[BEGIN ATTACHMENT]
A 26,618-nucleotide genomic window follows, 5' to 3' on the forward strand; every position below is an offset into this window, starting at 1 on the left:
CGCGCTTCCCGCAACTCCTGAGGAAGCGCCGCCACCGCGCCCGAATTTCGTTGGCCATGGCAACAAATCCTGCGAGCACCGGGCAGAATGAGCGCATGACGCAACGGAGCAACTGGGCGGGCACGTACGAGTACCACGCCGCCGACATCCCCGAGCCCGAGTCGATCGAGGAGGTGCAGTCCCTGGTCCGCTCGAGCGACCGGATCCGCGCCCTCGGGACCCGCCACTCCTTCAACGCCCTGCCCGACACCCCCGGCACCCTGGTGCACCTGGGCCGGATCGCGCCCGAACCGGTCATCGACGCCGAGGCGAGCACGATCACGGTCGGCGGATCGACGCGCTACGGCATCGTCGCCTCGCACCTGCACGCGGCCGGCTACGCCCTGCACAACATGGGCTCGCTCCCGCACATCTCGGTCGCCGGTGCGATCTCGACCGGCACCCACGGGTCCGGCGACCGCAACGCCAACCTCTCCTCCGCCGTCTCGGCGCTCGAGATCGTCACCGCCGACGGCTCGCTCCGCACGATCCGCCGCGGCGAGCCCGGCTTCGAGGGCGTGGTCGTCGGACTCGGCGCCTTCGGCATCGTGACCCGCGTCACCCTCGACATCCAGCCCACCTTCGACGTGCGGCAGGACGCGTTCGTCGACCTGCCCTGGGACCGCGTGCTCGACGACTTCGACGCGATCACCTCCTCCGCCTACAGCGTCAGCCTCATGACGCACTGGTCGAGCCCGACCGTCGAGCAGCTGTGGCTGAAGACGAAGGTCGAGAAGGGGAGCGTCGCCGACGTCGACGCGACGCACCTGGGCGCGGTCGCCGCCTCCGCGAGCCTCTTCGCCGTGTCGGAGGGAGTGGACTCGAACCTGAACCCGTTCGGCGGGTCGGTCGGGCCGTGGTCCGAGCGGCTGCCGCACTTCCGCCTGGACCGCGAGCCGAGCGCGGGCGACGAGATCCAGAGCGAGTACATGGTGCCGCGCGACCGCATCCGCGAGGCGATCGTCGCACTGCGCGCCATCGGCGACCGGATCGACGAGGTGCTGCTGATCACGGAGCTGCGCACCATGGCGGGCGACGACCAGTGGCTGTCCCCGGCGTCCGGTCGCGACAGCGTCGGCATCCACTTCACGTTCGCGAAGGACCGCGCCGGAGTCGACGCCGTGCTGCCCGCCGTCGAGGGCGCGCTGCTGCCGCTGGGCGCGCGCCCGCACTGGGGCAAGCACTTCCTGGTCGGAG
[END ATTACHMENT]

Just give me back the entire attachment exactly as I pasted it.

A 26,618-nucleotide genomic window follows, 5' to 3' on the forward strand; every position below is an offset into this window, starting at 1 on the left:
CGCGCTTCCCGCAACTCCTGAGGAAGCGCCGCCACCGCGCCCGAATTTCGTTGGCCATGGCAACAAATCCTGCGAGCACCGGGCAGAATGAGCGCATGACGCAACGGAGCAACTGGGCGGGCACGTACGAGTACCACGCCGCCGACATCCCCGAGCCCGAGTCGATCGAGGAGGTGCAGTCCCTGGTCCGCTCGAGCGACCGGATCCGCGCCCTCGGGACCCGCCACTCCTTCAACGCCCTGCCCGACACCCCCGGCACCCTGGTGCACCTGGGCCGGATCGCGCCCGAACCGGTCATCGACGCCGAGGCGAGCACGATCACGGTCGGCGGATCGACGCGCTACGGCATCGTCGCCTCGCACCTGCACGCGGCCGGCTACGCCCTGCACAACATGGGCTCGCTCCCGCACATCTCGGTCGCCGGTGCGATCTCGACCGGCACCCACGGGTCCGGCGACCGCAACGCCAACCTCTCCTCCGCCGTCTCGGCGCTCGAGATCGTCACCGCCGACGGCTCGCTCCGCACGATCCGCCGCGGCGAGCCCGGCTTCGAGGGCGTGGTCGTCGGACTCGGCGCCTTCGGCATCGTGACCCGCGTCACCCTCGACATCCAGCCCACCTTCGACGTGCGGCAGGACGCGTTCGTCGACCTGCCCTGGGACCGCGTGCTCGACGACTTCGACGCGATCACCTCCTCCGCCTACAGCGTCAGCCTCATGACGCACTGGTCGAGCCCGACCGTCGAGCAGCTGTGGCTGAAGACGAAGGTCGAGAAGGGGAGCGTCGCCGACGTCGACGCGACGCACCTGGGCGCGGTCGCCGCCTCCGCGAGCCTCTTCGCCGTGTCGGAGGGAGTGGACTCGAACCTGAACCCGTTCGGCGGGTCGGTCGGGCCGTGGTCCGAGCGGCTGCCGCACTTCCGCCTGGACCGCGAGCCGAGCGCGGGCGACGAGATCCAGAGCGAGTACATGGTGCCGCGCGACCGCATCCGCGAGGCGATCGTCGCACTGCGCGCCATCGGCGACCGGATCGACGAGGTGCTGCTGATCACGGAGCTGCGCACCATGGCGGGCGACGACCAGTGGCTGTCCCCGGCGTCCGGTCGCGACAGCGTCGGCATCCACTTCACGTTCGCGAAGGACCGCGCCGGAGTCGACGCCGTGCTGCCCGCCGTCGAGGGCGCGCTGCTGCCGCTGGGCGCGCGCCCGCACTGGGGCAAGCACTTCCTGGTCGGAG